Topics: Nigeria, British Empire, Atlantic slave trade Pages: 6 (1763 words) Published: July 19, 2015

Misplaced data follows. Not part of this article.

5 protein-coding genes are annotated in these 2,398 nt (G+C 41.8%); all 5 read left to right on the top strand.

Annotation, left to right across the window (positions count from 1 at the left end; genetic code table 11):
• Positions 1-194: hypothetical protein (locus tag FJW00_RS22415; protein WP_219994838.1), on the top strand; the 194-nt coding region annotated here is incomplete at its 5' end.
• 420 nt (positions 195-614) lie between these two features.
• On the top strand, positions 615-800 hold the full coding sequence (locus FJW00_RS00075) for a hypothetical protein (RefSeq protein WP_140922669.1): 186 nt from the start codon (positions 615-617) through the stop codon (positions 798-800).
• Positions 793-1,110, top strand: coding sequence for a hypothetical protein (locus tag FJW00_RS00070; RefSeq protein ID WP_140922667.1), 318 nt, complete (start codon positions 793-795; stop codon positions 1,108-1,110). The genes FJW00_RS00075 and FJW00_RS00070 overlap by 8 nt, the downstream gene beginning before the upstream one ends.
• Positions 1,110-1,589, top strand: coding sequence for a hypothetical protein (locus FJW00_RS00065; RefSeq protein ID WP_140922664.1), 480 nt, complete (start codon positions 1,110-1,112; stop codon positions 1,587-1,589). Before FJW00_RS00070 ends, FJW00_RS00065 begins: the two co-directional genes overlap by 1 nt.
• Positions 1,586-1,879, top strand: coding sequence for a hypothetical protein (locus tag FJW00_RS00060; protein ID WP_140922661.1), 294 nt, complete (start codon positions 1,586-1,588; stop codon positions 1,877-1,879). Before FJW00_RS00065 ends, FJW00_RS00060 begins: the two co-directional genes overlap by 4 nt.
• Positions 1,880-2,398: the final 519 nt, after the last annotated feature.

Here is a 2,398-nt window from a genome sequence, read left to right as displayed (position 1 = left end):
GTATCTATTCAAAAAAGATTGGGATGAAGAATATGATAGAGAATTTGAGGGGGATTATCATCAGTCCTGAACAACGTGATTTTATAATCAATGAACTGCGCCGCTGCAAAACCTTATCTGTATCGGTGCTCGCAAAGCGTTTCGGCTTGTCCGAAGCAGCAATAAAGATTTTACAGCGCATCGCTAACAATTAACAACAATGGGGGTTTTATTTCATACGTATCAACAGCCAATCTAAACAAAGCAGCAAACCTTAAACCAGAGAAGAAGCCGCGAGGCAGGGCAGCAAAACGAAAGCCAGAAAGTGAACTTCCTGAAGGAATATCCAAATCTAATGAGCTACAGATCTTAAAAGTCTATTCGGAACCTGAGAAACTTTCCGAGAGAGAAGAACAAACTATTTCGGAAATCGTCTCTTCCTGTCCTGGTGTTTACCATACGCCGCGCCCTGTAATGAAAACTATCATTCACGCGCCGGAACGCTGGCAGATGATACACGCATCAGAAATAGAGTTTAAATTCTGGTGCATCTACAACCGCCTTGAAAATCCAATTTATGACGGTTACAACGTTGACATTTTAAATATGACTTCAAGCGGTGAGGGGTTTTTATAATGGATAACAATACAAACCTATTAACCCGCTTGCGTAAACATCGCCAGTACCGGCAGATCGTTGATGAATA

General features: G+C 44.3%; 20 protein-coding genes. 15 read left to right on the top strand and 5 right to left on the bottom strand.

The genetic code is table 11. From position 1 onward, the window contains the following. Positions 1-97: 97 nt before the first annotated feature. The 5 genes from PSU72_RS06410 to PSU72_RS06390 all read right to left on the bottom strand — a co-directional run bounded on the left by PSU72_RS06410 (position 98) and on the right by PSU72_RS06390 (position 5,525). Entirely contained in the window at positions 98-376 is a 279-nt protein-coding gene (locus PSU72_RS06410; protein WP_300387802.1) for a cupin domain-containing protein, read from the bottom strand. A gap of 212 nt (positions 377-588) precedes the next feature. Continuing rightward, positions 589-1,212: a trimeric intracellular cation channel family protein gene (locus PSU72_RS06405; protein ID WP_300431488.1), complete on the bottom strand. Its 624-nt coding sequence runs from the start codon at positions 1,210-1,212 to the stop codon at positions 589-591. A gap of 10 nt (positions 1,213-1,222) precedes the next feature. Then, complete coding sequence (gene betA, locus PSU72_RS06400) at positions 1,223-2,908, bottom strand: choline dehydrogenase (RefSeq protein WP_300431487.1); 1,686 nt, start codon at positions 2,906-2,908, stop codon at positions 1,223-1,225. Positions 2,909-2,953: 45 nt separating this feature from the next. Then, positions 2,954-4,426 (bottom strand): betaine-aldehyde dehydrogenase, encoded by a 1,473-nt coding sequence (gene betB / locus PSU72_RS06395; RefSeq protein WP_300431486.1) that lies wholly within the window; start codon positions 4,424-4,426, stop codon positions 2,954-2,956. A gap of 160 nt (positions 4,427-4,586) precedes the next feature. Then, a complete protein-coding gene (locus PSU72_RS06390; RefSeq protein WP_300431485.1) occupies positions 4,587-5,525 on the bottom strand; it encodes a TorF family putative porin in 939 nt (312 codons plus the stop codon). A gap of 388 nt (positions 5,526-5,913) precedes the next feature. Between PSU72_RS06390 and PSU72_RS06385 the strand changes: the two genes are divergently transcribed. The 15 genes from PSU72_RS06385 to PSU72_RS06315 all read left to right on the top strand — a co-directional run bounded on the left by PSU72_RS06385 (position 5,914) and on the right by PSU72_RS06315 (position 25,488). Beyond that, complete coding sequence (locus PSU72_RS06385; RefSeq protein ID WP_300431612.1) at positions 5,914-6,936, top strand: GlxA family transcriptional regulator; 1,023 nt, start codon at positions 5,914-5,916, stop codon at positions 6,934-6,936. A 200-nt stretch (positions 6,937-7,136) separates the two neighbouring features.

Located in West Africa and bordering the Atlantic, Nigeria is a big country that occupies 356,667 square miles with a total population of 168 million. Nigeria is abundant in natural resources like coal, gold, lead, iron, salt, copper, and zinc, but it is best known as a big producer of oil. Thanks to its size, population, and resources, Nigeria is dubbed as “the giant of Africa” (Falola, 4). According to World Bank Data of 2010, Nigeria has an annual percentage growth rate as 8.0%, one of the world’s highest rate. Yet, its poverty still remains high. The National Bureau of Statistics gave that 60.9% of Nigerians are living on less than a $1 dollar a day (BBC). The poverty problem that Nigeria is facing traces its origins back to the slave trade and colonialism, and evolves till today. The most important origin in making Nigerian poverty history is slavery. Slave trade in Africa started when four hundred slaves were shipped out of the Niger Delta by the Portuguese in 1480 (Falola, 31). During the eighteenth century, sugar production, gold mining, and the production of staple crops blossomed in many parts of Americas; which escalated the demand for slavery (Mann, 31). As a result, more than 3.5 million slaves were shipped from Nigeria to America. (Schwab, 12). While slavery brought Europeans a huge amount of profits, Nigeria and the rest of African continent suffered a great loss in population which could contribute in developing their country. Young healthy men, who captured as slaves, could have worked daily with their families in producing manufactured goods like kitchen utensils and pots, or farming to trade in the markets. Trading in developed markets could create a network that promoted interactions among the various states. This helped to diversify and strengthen the states’ economy. Unfortunately, Europeans introduced slave trade to the independently developing Africa and made it the top trade above all other trade. Europeans would not be able to have an “endless” source of cheap labor without the corporations and willingness of African natives as middlemen. For example, Lagosians established the Slave Coast and was successful in dominating their own trades since no outsiders could interfere with them (Mann, 52). Lagos warriors captured “their friends” in exchange for goods and weapons. Members of Lagos’s ruling oligarchy spent their new wealth lavishly on luxury goods and build new castles to meet their “passion of spectacle and display,” instead of spending on government plans to strengthen their states (Mann, 79). Even though slavery generated an enormous profit slave traders, it had major economic consequences. As the ruling elites and merchants enjoyed their new revenue solely on slavery, there was no need for them to diversify investments. The local production of commodities like salt, iron tools, and textile became very limited and depended upon European goods coming from the slave trade. As a result, trading in market was fewer in kinds and participants which only benefited a small ruling classes and foreigners. Plus, slave traders directly exchanged slaves for European goods or weapons without any medium of exchange, so no “actual” form of currency flow into the Niger Delta region (Falola 31). No medium of exchange meant that Nigerian side would be hurt when slaves were no longer wanted and wealth could be difficult to store. In addition, many small states fought against one another continuously to be slave providers for Europeans throughout the late eighteenth and early nineteenth centuries. (Mann, 52). Their competition lowered the value of slaves; thus, they got less European goods in return for more slaves. Their overdependence on the slave trade created a narrow economy, which meant that a decreasing demand for slaves could bust the whole region’s economy, which later occurred in the Industrial Revolution. During the nineteenth century, the developing of antislavery movement and the Industrial...
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